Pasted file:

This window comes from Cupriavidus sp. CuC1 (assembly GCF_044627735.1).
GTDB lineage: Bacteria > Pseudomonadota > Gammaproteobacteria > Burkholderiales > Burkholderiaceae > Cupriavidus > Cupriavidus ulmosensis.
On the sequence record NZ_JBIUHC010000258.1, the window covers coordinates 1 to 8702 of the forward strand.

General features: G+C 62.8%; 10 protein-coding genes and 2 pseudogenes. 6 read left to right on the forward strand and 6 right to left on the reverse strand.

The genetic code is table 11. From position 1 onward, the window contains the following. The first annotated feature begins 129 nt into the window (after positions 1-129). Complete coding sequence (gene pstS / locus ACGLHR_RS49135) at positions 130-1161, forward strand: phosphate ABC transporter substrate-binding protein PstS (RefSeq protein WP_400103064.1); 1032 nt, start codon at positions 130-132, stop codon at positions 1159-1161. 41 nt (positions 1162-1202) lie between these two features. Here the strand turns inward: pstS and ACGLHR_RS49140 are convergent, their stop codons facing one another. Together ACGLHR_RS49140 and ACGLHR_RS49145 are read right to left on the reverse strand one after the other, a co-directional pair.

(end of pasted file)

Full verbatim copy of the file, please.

This window comes from Cupriavidus sp. CuC1 (assembly GCF_044627735.1).
GTDB lineage: Bacteria > Pseudomonadota > Gammaproteobacteria > Burkholderiales > Burkholderiaceae > Cupriavidus > Cupriavidus ulmosensis.
On the sequence record NZ_JBIUHC010000258.1, the window covers coordinates 1 to 8702 of the forward strand.

General features: G+C 62.8%; 10 protein-coding genes and 2 pseudogenes. 6 read left to right on the forward strand and 6 right to left on the reverse strand.

The genetic code is table 11. From position 1 onward, the window contains the following. The first annotated feature begins 129 nt into the window (after positions 1-129). Complete coding sequence (gene pstS / locus ACGLHR_RS49135) at positions 130-1161, forward strand: phosphate ABC transporter substrate-binding protein PstS (RefSeq protein WP_400103064.1); 1032 nt, start codon at positions 130-132, stop codon at positions 1159-1161. 41 nt (positions 1162-1202) lie between these two features. Here the strand turns inward: pstS and ACGLHR_RS49140 are convergent, their stop codons facing one another. Together ACGLHR_RS49140 and ACGLHR_RS49145 are read right to left on the reverse strand one after the other, a co-directional pair.